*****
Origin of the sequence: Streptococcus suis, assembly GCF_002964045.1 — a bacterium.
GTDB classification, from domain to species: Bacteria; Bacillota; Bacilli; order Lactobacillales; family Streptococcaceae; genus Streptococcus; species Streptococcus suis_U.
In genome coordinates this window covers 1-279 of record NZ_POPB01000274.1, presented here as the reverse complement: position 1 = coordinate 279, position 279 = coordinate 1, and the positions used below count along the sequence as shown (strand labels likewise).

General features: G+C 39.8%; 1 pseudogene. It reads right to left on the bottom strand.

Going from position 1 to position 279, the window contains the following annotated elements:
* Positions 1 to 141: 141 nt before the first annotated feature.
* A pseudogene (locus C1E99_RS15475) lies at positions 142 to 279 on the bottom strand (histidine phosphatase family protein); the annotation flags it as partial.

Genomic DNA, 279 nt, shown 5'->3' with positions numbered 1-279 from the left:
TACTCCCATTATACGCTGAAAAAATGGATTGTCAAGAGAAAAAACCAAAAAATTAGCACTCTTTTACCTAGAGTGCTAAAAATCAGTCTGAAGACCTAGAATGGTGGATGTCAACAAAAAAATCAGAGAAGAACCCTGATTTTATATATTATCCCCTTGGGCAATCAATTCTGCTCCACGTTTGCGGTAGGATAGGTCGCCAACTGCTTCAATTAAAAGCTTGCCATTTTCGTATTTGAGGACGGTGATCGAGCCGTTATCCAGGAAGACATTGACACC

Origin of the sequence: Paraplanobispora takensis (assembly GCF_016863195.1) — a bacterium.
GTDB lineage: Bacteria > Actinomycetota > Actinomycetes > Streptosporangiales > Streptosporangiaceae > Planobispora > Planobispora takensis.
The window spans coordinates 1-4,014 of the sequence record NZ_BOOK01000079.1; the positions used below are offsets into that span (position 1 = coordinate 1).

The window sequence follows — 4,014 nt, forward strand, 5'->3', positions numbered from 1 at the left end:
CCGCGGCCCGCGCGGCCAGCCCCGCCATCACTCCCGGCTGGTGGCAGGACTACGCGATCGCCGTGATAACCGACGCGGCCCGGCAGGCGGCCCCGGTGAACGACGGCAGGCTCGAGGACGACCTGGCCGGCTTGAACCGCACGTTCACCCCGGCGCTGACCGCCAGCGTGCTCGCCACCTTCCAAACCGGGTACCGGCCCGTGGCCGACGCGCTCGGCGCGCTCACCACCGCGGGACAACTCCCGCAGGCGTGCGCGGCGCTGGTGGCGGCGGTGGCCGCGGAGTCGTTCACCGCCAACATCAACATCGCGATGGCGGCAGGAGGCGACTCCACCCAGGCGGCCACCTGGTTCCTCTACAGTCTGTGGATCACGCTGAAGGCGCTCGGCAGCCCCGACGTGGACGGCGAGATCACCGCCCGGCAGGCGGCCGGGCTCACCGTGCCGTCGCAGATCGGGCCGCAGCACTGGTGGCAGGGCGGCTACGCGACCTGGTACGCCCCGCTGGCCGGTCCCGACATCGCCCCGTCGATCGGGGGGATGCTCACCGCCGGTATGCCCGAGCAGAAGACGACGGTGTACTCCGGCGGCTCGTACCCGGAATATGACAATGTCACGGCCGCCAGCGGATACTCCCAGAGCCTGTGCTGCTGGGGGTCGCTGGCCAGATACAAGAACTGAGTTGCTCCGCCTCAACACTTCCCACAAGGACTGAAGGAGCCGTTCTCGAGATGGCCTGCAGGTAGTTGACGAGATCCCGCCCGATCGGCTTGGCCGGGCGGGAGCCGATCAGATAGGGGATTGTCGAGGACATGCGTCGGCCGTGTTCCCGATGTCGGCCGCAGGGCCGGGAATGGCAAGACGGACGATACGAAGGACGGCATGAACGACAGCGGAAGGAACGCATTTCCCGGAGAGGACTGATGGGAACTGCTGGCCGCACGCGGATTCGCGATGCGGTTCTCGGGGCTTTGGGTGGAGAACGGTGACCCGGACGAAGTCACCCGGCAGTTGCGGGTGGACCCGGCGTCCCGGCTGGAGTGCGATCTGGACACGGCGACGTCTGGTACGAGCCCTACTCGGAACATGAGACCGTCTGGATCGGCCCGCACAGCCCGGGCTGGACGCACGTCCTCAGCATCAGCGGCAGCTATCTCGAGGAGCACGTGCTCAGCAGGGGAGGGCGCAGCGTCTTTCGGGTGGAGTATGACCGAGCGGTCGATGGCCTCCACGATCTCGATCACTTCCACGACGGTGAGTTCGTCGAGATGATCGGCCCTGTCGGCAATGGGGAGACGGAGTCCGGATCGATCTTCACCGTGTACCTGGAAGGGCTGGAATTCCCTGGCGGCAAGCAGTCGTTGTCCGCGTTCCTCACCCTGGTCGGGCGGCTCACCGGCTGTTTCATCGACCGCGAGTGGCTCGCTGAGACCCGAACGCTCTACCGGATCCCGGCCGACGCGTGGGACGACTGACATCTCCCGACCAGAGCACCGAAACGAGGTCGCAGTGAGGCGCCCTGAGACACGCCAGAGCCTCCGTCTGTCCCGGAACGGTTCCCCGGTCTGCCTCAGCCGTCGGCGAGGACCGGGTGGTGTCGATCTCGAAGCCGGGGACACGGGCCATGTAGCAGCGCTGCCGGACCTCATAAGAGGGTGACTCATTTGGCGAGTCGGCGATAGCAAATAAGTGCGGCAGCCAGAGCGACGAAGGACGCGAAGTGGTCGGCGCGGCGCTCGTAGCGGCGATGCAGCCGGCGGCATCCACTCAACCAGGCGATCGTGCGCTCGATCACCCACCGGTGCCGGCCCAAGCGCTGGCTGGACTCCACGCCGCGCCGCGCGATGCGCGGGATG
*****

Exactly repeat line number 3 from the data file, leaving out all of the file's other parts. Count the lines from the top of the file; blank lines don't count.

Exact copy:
In genome coordinates this window covers 1-279 of record NZ_POPB01000274.1, presented here as the reverse complement: position 1 = coordinate 279, position 279 = coordinate 1, and the positions used below count along the sequence as shown (strand labels likewise).